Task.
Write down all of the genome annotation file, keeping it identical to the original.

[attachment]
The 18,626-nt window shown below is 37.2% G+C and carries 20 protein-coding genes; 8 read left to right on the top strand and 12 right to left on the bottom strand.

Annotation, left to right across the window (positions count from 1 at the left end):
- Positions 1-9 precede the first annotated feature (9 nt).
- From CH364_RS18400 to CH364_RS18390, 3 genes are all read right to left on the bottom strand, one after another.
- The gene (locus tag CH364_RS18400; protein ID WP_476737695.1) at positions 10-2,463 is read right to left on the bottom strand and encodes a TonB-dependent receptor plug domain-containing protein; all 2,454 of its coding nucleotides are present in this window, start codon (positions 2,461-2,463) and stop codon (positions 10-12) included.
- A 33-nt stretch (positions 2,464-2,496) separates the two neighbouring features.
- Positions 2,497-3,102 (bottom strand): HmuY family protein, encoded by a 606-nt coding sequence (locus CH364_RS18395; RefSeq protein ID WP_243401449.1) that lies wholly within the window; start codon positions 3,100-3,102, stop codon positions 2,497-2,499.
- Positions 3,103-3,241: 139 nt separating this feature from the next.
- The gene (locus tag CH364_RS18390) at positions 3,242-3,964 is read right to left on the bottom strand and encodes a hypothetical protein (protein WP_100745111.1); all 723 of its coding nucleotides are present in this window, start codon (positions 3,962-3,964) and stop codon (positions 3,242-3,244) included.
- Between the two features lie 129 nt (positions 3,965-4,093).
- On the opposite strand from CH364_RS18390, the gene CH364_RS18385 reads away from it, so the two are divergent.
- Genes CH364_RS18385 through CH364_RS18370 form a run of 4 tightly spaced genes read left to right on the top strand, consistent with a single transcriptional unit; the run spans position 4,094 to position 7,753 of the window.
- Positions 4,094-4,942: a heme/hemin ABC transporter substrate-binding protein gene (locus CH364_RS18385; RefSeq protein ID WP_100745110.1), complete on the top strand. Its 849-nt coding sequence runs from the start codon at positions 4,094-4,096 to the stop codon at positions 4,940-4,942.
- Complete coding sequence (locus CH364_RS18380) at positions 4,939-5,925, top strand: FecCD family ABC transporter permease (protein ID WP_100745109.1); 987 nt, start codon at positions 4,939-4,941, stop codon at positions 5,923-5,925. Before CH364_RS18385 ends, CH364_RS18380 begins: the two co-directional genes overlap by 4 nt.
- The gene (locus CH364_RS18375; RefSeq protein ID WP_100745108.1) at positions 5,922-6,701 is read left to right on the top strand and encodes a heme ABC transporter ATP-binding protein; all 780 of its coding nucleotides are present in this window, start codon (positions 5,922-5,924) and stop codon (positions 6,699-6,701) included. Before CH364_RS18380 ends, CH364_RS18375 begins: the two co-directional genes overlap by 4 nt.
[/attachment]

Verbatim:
The 18,626-nt window shown below is 37.2% G+C and carries 20 protein-coding genes; 8 read left to right on the top strand and 12 right to left on the bottom strand.

Annotation, left to right across the window (positions count from 1 at the left end):
- Positions 1-9 precede the first annotated feature (9 nt).
- From CH364_RS18400 to CH364_RS18390, 3 genes are all read right to left on the bottom strand, one after another.
- The gene (locus tag CH364_RS18400; protein ID WP_476737695.1) at positions 10-2,463 is read right to left on the bottom strand and encodes a TonB-dependent receptor plug domain-containing protein; all 2,454 of its coding nucleotides are present in this window, start codon (positions 2,461-2,463) and stop codon (positions 10-12) included.
- A 33-nt stretch (positions 2,464-2,496) separates the two neighbouring features.
- Positions 2,497-3,102 (bottom strand): HmuY family protein, encoded by a 606-nt coding sequence (locus CH364_RS18395; RefSeq protein ID WP_243401449.1) that lies wholly within the window; start codon positions 3,100-3,102, stop codon positions 2,497-2,499.
- Positions 3,103-3,241: 139 nt separating this feature from the next.
- The gene (locus tag CH364_RS18390) at positions 3,242-3,964 is read right to left on the bottom strand and encodes a hypothetical protein (protein WP_100745111.1); all 723 of its coding nucleotides are present in this window, start codon (positions 3,962-3,964) and stop codon (positions 3,242-3,244) included.
- Between the two features lie 129 nt (positions 3,965-4,093).
- On the opposite strand from CH364_RS18390, the gene CH364_RS18385 reads away from it, so the two are divergent.
- Genes CH364_RS18385 through CH364_RS18370 form a run of 4 tightly spaced genes read left to right on the top strand, consistent with a single transcriptional unit; the run spans position 4,094 to position 7,753 of the window.
- Positions 4,094-4,942: a heme/hemin ABC transporter substrate-binding protein gene (locus CH364_RS18385; RefSeq protein ID WP_100745110.1), complete on the top strand. Its 849-nt coding sequence runs from the start codon at positions 4,094-4,096 to the stop codon at positions 4,940-4,942.
- Complete coding sequence (locus CH364_RS18380) at positions 4,939-5,925, top strand: FecCD family ABC transporter permease (protein ID WP_100745109.1); 987 nt, start codon at positions 4,939-4,941, stop codon at positions 5,923-5,925. Before CH364_RS18385 ends, CH364_RS18380 begins: the two co-directional genes overlap by 4 nt.
- The gene (locus CH364_RS18375; RefSeq protein ID WP_100745108.1) at positions 5,922-6,701 is read left to right on the top strand and encodes a heme ABC transporter ATP-binding protein; all 780 of its coding nucleotides are present in this window, start codon (positions 5,922-5,924) and stop codon (positions 6,699-6,701) included. Before CH364_RS18380 ends, CH364_RS18375 begins: the two co-directional genes overlap by 4 nt.